403502126- Official First Day Cover (Pack of 3)
403502150- Pane of 6 stamps
Issued: Jan. 12, 2002
Article published in
Canada's Stamp Details (Vol. XI No 1; January - March 2002)On February 1-2, 2002, the City of Los Angeles welcomes hockey's brightest stars as it hosts the 2002 NHL All-Star Game and events. Since 1947, NHL's best players have been selected by the coaches, executives, the media or fans to take part in this spectacular event, celebrated by a set of six stamps from Canada Post.
Glenn Hall played minor league hockey until being signed by the Detroit Red Wings farm team in 1949. He joined the Red Wings for the 1955-56 season and then led the Chicago Blackhawks to Stanley Cup victory in 1960-61. With the
Tim Horton played 24 seasons in the NHL, 18 of them for the Toronto Maple Leafs. Horton played his first full season for Toronto in 1952-53. He appeared in seven All-Star Games, and in 1962 was on the Maple Leafs team that won the first of four Stanley Cups in the 1960s. Traded to the New York Rangers in 1970, and to the Pittsburgh Penguins a year later, Horton became a Buffalo Sabre until his death in 1974. Elected to the Hall of Fame in 1977, Horton played in a total of 1,446 games.
A member of eight Stanley Cup-winning teams, Leonard Patrick 'Red' Kelly played junior hockey with the St. Michael's Majors. In 1947, he became a member of the Detroit Red Wings. Although he was a defenceman, he won the Lady Byng Trophy - awarded to the player best combining skill and sportsmanship - four times and appeared in thirteen All-Star Games. In 1960, he joined the Toronto Maple Leafs. From 1962 to 1965, Kelly was active in politics as a member of Parliament. He won his final Stanley Cup with the Maple Leafs in 1967. Kelly finished his career as coach with Los Angeles, Pittsburgh, and Toronto.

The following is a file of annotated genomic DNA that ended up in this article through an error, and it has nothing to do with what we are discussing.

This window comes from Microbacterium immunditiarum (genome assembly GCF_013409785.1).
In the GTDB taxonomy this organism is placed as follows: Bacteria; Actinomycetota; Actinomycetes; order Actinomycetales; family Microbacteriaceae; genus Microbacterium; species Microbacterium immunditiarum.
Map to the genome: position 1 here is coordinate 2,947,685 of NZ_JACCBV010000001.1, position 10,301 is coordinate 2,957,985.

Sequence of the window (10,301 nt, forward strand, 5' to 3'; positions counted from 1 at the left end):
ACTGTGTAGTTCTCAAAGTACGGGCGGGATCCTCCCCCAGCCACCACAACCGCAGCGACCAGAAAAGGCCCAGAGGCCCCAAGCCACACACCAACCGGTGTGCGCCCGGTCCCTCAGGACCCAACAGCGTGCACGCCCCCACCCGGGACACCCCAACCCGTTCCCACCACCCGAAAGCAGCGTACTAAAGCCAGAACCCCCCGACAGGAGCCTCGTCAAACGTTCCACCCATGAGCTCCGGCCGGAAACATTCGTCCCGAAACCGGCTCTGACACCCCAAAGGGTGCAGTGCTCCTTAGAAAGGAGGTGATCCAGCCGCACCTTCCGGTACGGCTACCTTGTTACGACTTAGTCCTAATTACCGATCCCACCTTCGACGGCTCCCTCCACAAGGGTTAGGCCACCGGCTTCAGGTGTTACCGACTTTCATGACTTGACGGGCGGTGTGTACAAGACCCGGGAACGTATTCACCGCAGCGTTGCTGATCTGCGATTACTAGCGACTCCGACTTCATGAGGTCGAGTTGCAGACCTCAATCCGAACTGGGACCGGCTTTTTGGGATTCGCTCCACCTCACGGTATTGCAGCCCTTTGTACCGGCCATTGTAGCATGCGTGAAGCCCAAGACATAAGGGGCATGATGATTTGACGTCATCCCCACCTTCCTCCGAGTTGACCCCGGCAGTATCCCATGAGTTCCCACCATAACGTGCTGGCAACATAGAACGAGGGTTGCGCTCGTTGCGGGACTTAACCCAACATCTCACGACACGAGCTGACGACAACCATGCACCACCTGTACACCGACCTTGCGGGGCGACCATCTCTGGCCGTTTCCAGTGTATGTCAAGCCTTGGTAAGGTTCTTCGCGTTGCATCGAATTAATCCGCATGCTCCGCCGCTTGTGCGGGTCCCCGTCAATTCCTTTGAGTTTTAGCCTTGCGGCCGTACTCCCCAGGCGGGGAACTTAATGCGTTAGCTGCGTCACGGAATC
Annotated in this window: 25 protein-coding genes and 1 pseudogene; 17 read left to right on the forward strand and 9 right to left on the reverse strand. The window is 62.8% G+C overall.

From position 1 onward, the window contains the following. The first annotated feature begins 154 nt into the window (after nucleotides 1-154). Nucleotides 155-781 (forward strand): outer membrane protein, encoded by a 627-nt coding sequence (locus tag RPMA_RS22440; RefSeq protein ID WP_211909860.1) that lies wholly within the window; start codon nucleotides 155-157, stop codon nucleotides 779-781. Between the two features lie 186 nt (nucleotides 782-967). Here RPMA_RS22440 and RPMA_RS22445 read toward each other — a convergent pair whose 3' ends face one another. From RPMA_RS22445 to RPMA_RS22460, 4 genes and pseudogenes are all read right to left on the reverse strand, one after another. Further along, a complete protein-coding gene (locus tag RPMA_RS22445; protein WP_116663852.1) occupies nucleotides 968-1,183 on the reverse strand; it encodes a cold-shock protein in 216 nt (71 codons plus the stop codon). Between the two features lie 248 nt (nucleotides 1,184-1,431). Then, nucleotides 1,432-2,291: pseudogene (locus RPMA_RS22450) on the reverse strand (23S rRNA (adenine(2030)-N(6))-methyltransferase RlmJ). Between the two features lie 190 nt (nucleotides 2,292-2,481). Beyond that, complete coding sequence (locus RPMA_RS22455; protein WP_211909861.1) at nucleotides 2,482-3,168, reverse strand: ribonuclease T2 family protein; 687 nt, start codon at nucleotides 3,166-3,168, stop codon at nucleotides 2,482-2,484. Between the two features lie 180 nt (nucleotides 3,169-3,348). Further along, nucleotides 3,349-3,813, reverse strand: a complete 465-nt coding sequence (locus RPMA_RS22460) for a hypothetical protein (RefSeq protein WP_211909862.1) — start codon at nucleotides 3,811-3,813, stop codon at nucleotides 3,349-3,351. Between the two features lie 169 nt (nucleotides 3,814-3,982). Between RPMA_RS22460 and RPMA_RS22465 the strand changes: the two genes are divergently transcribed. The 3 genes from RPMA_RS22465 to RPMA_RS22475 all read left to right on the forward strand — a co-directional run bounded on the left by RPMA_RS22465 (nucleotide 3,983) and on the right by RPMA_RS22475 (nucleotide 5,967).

Howie Morenz's great skill and speed were instrumental in the NHL's expansion into the United States. Morenz signed with the Montréal Canadiens for the
A combination of speed and style made Guy Lafleur the most exciting player on the Montréal Canadiens teams of the mid- to late-seventies, with six consecutive 50-goal seasons. He joined the Canadiens in 1971-72 and blossomed in the 1974-75 season where he began surpassing records and appeared in the first of his six All-Star games. Lafleur retired in 1991 with 560 goals, five Stanley cups and a trophy awarded in his name to the playoff MVP in the Quebec Major Junior Hockey League.
Phil Esposito retired from playing in the NHL in 1981 with a total of 717 goals, 1,590 points and ten All-Star Game appearances. He had joined the Chicago Blackhawks in 1963, and was a consistent high-scorer, but after his trade to Boston in 1967 he broke many scoring records and led Canada to a dramatic come-from-behind win in the 1972 Canada-Russia series. Esposito eventually turned to coaching and management for several major-league teams, passing on his legacy to a new generation of players.
About the Stamps
Designed by Stéphane Huot of Montreal, and with illustrations by Charles Vinh and Pierre Rousseau, these glorious, stamps reflect the history and personalities of some of hockey's most enduring legends. Each of the six stamps includes an detailed head-and-shoulder portrait superimposed on a silver star.
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